I think the overall concept that I have in mind for my students is a good one that encourages exploration, creativity, and overall an enjoyable activity while students gain new knowledge of a time in our more recent history. As a special education teacher Universal Design for Learning (UDL) is not a new concept for me but more of a theory that I attempt to apply regularly in my teaching. As I think about redesigning this activity I think of a few key components that I would like to focus on as I “revamp” this lesson.

The first thing that I would like to alter or contribute to is the means in which the assignment is provided. I think provided oral instructions for the activity is beneficial, especially for my students with a learning disability in reading; however, I would also provide students with additional resources, such as, a written assignment sheet, so that my students that work better with a visual or organizational tool, will have access to that resource as well.

As I continue to redesign the task I would offer the students the opportunity to collaborate prior to engaging in the online discussion. Students will be allowed to work independently or with a group of 1-2 other students. Providing students with this flexibility is the beginning to teaching my students how to effectively communicate their ideas, concerns, reasoning, etc. Collaboration will also promote creativity and provide students with an opportunity to work with others who may be able to add on to their learning through idea sharing. Providing an opportunity for collaboration and sharing is a means in which the lesson will be more aligned and solidified in the area of  “Provides Multiple Means of Engagement.”

One thing that I have found to be very helpful with my students is Dragon Dictation. For many of my students written expression is quite difficult for my students. While my students have outstanding ideas that are relevant and engaging, they struggle to take those thoughts and coherently place them on paper in an effort to portray their ideas effectively, as a result, a dictation software such as Dragon Dictation allows for my students to speak their ideas and have their thoughts transcribed for them, I have found this tool to be very useful with my students. Dragon Dictation combined with the use GoogleDocs, addresses the area of “Provide Multiple Means for Action and Expression.” GoogleDocs is also a great tool for collaboration and I would definitely keep it as a part of this activity.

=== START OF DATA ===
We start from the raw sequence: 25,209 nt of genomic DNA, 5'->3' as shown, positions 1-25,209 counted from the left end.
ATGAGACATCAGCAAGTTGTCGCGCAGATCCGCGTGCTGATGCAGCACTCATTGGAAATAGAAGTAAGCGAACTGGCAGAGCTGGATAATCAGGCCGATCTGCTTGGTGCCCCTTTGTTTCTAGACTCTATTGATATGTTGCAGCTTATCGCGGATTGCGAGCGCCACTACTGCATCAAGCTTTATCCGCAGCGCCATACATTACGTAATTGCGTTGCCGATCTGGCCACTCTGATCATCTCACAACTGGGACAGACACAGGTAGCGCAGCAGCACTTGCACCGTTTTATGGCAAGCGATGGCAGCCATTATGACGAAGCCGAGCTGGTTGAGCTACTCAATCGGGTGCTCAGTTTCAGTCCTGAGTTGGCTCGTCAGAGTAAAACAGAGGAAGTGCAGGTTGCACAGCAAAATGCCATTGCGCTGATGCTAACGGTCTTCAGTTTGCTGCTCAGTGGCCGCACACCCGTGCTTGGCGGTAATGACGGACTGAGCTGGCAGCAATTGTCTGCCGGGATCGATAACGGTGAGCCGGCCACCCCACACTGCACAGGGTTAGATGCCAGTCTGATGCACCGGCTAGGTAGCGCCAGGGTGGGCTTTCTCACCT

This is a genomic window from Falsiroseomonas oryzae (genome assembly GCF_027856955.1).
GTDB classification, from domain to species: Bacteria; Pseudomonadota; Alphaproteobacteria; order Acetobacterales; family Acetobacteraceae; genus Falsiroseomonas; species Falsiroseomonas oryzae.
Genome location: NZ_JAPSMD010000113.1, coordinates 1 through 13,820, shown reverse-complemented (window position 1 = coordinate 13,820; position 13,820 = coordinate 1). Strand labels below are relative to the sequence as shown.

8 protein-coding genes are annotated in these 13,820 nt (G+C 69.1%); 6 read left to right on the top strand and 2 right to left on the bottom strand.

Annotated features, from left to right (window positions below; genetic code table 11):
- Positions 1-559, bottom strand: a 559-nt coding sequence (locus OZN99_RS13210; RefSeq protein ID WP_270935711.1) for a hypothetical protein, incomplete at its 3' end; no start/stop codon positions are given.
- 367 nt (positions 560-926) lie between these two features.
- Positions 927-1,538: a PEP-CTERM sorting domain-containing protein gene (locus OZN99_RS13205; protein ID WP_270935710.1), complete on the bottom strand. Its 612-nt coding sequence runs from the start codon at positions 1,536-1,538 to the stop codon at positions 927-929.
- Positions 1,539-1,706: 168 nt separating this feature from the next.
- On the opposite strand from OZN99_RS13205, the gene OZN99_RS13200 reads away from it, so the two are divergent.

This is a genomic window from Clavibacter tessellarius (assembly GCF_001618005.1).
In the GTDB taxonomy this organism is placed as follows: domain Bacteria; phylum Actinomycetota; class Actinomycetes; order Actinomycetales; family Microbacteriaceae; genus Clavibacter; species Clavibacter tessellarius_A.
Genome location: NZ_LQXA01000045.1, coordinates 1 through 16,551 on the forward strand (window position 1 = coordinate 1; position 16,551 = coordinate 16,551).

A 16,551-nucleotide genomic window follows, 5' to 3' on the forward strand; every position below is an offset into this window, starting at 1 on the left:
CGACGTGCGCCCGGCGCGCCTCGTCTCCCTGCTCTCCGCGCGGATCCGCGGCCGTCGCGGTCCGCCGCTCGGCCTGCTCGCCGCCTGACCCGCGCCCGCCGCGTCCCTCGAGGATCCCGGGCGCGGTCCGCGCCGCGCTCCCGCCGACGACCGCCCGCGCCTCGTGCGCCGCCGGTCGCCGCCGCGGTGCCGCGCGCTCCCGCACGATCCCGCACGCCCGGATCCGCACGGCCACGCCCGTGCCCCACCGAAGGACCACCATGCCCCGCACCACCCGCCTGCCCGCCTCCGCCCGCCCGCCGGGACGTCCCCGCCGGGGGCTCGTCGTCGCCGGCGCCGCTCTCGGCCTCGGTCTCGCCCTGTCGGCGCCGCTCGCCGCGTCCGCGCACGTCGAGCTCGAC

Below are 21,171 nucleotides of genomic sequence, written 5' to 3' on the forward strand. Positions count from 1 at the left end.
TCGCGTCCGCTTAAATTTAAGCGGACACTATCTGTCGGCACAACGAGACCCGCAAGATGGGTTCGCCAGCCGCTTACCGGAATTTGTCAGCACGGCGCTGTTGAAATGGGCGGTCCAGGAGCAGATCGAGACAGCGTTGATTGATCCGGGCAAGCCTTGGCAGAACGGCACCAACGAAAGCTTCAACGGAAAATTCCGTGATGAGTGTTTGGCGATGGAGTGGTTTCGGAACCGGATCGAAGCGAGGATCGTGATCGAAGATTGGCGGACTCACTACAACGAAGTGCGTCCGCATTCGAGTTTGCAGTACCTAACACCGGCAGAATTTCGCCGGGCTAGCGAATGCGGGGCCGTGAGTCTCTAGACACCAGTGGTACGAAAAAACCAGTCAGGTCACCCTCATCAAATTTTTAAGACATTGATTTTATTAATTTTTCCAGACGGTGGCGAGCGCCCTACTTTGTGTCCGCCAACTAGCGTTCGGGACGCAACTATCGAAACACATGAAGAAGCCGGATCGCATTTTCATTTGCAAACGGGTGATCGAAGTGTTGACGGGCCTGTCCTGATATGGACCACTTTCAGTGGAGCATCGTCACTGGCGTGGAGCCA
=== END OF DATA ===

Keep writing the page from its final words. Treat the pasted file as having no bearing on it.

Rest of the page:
Looking Back: Reflection on UDL Lesson Revision 

As previously stated as a Special Education teacher, UDL is not a new term, however, as an intern in Chicago, often the concept did not seem to be as common amongst other educators and my attempt to engage and educate some on the framework was not always met with an open mind. As a result, of my recent experience I think my connection to UDL was somewhat “lost.” I appreciate this assignment for simply “re-routing” me back to working through the UDL framework as I plan lessons. As an educator of those with special learning needs I am always thinking about differentiation but I sometimes forget to focus on the most basic level of differentiation. Because I had the opportunity to re-visit this lesson, I made the basic things that promote student learning my focus and what I wanted to make sure was covered.

There were some areas that were stronger than others but overall I think that the activity itself had a solid foundation under the UDL framework. Additionally, the initial inclusion of the TPACK framework seemed to make transitioning into some of the other areas of UDL slightly less complicated and even assisted in the flow of the lesson. Overall, I think the creativity and content in this activity are solid, the delivery was the main thing I wanted to see differently in the revisions and I think that is what happened. I think the process of redesigning was a lot less complicated than I initially expected.

Repurposing Playtime Activity #2

A lesson that I could see being useful for my students would be having them to use the LittleBits in a science lesson in which their social science is integrated, just as it is actually done throughout many Chicago Public Schools.